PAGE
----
Online press briefing – Register here>>
Tuesday 17 May, 14:00 CEST
On May 17, the Stand With Ukraine Campaign will hold a press briefing to discuss the international response to Russia’s war in Ukraine, the role of Kremlin’s oil and gas export revenues for prolongation of the war, and highlight shortcomings of currently proposed measures for a gradual phase-down of fossil fuel supplies from Russia.
Kostiantyn Krynytskyi (he/him), NGO Ecoaction, head of the energy department. Kostiantyn is an energy policy expert with a specific focus on renewables and just transition of coal regions. He holds a Master’s degree in Law and is currently in Ukraine.
Ilyess El Kortbi (they/them), Fridays For Future Ukraine, climate justice activist. Ilyess is a 25-year-old activist of Ukrainian and Moroccan origin who lived in Kharkiv before the war, acting as secretary for FFF Ukraine. Ilyess is currently based in Berlin and is campaigning for a fossil fuel embargo, for Peace and Climate Justice.
Lauri Myllyvirta (he/him), Center for Research on Energy and Clean Air (CREA). Lauri is the co-founder and lead analyst of CREA, an independent research organization headquartered in Finland with staff across Europe and Asia. Lauri has degrees in economics from Helsinki University and in environmental science from the University of Jyväskylä.
Svitlana Romanko (she/her), Stand With Ukraine Campaign coordinator. Svitlana is a green movement strategist and climate activist who holds a doctorate in Climate Change Law, Climate Governance and Climate Policy. Previously she worked for 350.org and the Laudato Si Movement. She is currently based in Ivano-Frankivsk, Ukraine.
Timing: speaker inputs – 15 minutes, followed by time for questions from the media (up to 45 minutes).
Register here to receive dial-in details: https://zoom.us/meeting/register/tJYucuytrDkpH9SK2gPg34qDvrxpLcGCzl15
After registering, you will receive a confirmation email containing information about joining the meeting. A recording will be shared with all registered participants afterwards.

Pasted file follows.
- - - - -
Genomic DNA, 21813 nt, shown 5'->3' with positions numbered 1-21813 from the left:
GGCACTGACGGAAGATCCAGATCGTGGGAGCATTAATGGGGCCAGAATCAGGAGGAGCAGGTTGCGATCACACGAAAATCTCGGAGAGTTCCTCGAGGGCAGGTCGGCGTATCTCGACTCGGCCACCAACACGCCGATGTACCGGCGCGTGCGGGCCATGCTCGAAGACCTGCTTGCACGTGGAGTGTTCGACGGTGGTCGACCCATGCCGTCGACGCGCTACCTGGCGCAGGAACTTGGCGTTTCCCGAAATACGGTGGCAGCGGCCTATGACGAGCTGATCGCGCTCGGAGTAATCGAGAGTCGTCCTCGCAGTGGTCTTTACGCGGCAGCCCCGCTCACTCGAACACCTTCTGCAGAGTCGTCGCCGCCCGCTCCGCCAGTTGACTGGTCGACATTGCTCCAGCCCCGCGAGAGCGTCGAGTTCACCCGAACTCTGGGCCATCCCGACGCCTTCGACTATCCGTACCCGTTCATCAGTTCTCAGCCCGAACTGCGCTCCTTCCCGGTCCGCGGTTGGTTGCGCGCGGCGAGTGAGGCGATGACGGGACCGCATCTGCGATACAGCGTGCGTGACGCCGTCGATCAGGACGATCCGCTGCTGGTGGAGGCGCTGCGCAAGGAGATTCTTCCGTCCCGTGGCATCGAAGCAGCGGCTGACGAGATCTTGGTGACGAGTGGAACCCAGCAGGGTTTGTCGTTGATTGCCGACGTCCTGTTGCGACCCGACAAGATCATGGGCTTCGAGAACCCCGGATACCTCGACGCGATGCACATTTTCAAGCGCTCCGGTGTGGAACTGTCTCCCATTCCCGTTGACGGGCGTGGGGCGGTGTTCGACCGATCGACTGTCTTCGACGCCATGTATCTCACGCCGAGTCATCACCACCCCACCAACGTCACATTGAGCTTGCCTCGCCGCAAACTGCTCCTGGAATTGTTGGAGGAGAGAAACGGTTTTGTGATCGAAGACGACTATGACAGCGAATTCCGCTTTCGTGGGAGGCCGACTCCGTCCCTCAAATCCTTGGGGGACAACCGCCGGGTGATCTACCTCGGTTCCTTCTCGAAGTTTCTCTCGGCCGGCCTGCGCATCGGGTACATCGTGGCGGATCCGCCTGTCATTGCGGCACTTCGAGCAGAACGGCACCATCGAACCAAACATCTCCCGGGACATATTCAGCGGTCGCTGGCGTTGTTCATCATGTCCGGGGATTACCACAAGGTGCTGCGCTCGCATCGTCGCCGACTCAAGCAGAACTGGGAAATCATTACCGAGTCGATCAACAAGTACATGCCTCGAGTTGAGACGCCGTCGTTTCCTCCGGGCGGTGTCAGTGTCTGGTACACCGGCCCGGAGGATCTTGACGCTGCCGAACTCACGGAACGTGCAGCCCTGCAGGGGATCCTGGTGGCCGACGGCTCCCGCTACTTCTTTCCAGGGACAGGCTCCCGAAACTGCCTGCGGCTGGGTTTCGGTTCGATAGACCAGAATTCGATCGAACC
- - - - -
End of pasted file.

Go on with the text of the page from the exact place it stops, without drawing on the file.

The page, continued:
Speakers will present the latest data and short updates concerning political and economic aspects of ongoing Russian fossil fuel supplies to Europe and explain grievances that Ukrainian civil society has against the European Commission and national governments of EU member states due to their slow action towards the full ban of Russia’s fossil fuels to end the war in Ukraine.
Ukrainian and international civil society groups argue that the European Commission and national governments are not sufficiently engaging structural measures to phase out Russian fossil fuel imports and prioritize false solutions, such as new investments in LNG infrastructure, while not exercising solutions that are also necessary for climate action, including measures to reduce oil and gas demand from cars and buildings.
Russia’s oil and gas exports made up 45% of its federal budget in 2021, according to the International Energy Agency. That makes Russian fossil fuel exports a significant source of funding for its aggression in Ukraine. The EU is its biggest customer, paying around €60 billion for Russian energy imports since Russia invaded Ukraine, according to the Centre for Research on Energy and Clean Air. Meanwhile, the bloc has sent just €1 billion in foreign aid to Ukraine. The European Parliament called in April for an immediate ban on Russian fossil fuel imports.
The European Commission is currently failing to take sufficient steps to end Europe’s reliance on Russian fossil fuels – potentially violating international human rights and worsening the climate crisis. Ukrainian climate groups and organizations launched an open letter to Bundestag and will use legal measures to hold the EU accountable for its indecisiveness in the most hideous time of recent European history.
About Stand with Ukraine:
The #StandWithUkraine campaign was launched on March 4 and calls for a ban on all trade and investment in Russian oil, coal and gas, and rapidly phasing out the use of fossil fuels. The campaign was launched by 45 Ukrainian NGOs and networks including the Ukrainian Climate Network, Ukrainian Nature Conservation Group, Zero Waste Alliance, Energy Transition Coalition, Ecoaction, Ecoclub. Now around 800 international, national and local nonprofits and networks from Angola and Nigeria to the Pacific have joined the call to action.